Ha! Yes, I can see Nan Goldin in there; I’d actually written Goldin in my notes when I was looking at your work before speaking with you. To come back to the strength in your work – it’s a belief of mine that you can’t start with a worthy idea and expect people to read a thesis first and then come to appreciate a mediocre image because of it. By then it’s too late – they’ve moved on. And your work drew me in; you opened with something that arrested my attention and the work made me want to find out more about it.
“It’s nice to hear that you’re seeing my images without context. I think the goal has always been to create images where you want to know the context, but you certainly don’t need that context to enjoy them.”
You’ve expressed that so well – thank you. I’d like to talk a bit about composition. There’s an assurance – a sort of boldness in your composition. I guess if you’ve only been shooting a year then either it’s innate or you’re bringing it from somewhere else. Do you think much about composition?
“Absolutely. I’m a big mood-boarder. I’m doing mood boards all the time. I’m always looking at images, seeking them out. I think I’m very much shaped by the culture I surround myself with. I try not to over-think it while I’m shooting. I’ll go in with intentions but I’ll just go with how it’s feeling on the day. So composition is absolutely thought about, but I’ll then use my setting; assess that and go from there. I’m quite a conceptual thinker; I don’t like to simply approach a shoot without something in mind. In the future I might like to increase the production values; obviously I don’t have a production team at the moment, but I’d like to take more time and think about the composition and lighting in a way that is really striking. I guess at the start I was just taking photos in a way that was a bit arbitrary, but I also think that’s an area where in the future I can plan more; where I can improve. I would like to have a team where can work on that sort of thing; the staging, the lighting.”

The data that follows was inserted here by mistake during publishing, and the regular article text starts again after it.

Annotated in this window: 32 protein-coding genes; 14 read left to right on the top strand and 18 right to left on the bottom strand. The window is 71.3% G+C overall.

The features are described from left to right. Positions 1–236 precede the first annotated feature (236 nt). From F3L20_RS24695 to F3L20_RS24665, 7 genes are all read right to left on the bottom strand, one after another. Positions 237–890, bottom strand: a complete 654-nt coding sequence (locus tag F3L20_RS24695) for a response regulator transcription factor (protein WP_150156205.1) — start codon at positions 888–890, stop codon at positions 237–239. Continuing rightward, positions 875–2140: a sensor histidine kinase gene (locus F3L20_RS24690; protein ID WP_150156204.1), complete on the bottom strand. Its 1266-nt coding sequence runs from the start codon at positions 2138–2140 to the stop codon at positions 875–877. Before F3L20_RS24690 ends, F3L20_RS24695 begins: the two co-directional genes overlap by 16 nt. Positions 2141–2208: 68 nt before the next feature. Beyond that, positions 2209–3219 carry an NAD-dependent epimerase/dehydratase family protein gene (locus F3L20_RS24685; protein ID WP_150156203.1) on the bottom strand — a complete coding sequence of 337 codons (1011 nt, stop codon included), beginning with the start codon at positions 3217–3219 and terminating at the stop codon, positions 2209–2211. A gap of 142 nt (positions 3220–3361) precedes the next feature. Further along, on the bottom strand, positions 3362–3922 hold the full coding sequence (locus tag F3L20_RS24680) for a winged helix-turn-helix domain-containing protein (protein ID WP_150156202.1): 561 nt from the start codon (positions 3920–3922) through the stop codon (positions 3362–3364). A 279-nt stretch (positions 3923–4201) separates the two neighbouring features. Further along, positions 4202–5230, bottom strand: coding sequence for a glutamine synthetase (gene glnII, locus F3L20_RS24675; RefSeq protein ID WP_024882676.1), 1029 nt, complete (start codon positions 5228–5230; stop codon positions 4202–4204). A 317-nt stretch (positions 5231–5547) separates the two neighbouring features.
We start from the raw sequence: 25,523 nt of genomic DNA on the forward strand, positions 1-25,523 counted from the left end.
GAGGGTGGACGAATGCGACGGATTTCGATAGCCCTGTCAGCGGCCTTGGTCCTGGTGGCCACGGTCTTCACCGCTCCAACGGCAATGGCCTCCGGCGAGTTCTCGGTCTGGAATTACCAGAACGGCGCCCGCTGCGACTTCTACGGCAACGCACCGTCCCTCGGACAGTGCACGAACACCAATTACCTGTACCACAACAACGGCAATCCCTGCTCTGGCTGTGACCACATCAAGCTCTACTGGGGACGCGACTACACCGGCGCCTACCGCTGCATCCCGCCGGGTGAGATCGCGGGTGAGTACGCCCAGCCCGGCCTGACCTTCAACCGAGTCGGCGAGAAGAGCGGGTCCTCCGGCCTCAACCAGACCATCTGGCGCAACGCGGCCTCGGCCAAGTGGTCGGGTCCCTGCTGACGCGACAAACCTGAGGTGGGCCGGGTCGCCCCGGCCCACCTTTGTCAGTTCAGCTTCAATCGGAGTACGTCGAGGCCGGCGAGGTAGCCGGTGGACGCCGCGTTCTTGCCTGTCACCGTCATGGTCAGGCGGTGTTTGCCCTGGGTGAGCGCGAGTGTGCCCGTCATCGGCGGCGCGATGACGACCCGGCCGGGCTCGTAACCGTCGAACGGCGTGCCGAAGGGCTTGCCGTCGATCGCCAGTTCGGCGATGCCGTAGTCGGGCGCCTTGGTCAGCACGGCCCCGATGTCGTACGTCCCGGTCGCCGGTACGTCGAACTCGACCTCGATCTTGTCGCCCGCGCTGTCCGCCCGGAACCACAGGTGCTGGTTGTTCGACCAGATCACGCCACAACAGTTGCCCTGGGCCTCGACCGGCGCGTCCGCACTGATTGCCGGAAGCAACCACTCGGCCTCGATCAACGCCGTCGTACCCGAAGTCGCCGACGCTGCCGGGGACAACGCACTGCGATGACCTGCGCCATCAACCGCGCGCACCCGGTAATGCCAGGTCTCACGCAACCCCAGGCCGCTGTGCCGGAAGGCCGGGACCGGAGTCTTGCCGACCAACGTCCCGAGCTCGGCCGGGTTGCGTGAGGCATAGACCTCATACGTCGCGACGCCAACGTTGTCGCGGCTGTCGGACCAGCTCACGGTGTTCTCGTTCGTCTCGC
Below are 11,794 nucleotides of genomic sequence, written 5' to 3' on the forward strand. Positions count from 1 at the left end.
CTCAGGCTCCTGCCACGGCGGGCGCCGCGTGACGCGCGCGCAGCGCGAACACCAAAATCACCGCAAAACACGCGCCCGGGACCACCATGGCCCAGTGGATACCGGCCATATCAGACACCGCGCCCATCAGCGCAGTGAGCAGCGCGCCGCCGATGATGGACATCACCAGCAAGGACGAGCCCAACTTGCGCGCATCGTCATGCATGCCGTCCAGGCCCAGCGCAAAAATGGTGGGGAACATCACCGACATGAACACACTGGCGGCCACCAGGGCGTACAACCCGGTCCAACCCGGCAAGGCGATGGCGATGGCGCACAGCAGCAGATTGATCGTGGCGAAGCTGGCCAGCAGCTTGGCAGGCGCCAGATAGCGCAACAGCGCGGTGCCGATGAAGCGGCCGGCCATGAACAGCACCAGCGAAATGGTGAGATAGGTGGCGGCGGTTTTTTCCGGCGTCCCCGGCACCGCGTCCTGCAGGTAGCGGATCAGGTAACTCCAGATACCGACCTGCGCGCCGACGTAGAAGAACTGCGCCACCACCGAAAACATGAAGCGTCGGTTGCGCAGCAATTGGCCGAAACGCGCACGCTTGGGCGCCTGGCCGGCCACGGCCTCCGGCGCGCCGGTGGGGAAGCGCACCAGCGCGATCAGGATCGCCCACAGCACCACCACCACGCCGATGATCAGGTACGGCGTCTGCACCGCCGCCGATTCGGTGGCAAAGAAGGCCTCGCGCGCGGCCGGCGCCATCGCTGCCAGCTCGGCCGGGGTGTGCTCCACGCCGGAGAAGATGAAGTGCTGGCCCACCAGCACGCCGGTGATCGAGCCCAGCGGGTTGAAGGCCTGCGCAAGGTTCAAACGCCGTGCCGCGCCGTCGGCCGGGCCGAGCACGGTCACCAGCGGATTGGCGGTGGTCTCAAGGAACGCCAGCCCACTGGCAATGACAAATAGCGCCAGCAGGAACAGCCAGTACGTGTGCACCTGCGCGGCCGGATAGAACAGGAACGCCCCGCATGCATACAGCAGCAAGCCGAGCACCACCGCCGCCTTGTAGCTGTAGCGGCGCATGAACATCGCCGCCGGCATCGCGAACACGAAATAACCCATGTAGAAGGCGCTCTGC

This moves nicely in to where you think you might go with your photography, and where it might take you in the future.
“Oh, I absolutely want to keep going. I’m lucky – I have some friends in bands and they use me as a photographer for that, and that’s always helping improve my skills – diving in to gigs where it’s fast paced and stressful. You have to get the image now – so that’s helping me learn to work quickly. I’d like to become a quicker, more assertive director I guess, of the images I want to make. I love commercial photography but I’d also love to do my own thing – whether that’s prints or zines or whatever. That’s the direction I’m going, but I still have uni and everything to get through first, so it’s all just on the side of that. I genuinely love photography but I’m also a writer as well, so I’m trying to combine that; whether it’s me putting out images with words; prose or poetry or whatever. I just take it day by day I guess.”
Thanks Tiah – that was a such a good chat, and please accept my best wishes for your studies and your career as they progress.
It was instructive for me to see that the quality of Tiah’s work did not come out of nowhere; there is a great deal of thought and effort behind it. At the moment the best place to see Tiah’s work is on her Instagram account, but I feel there will many different places to view it before too long. For now, check out https://www.instagram.com/tiahbullock/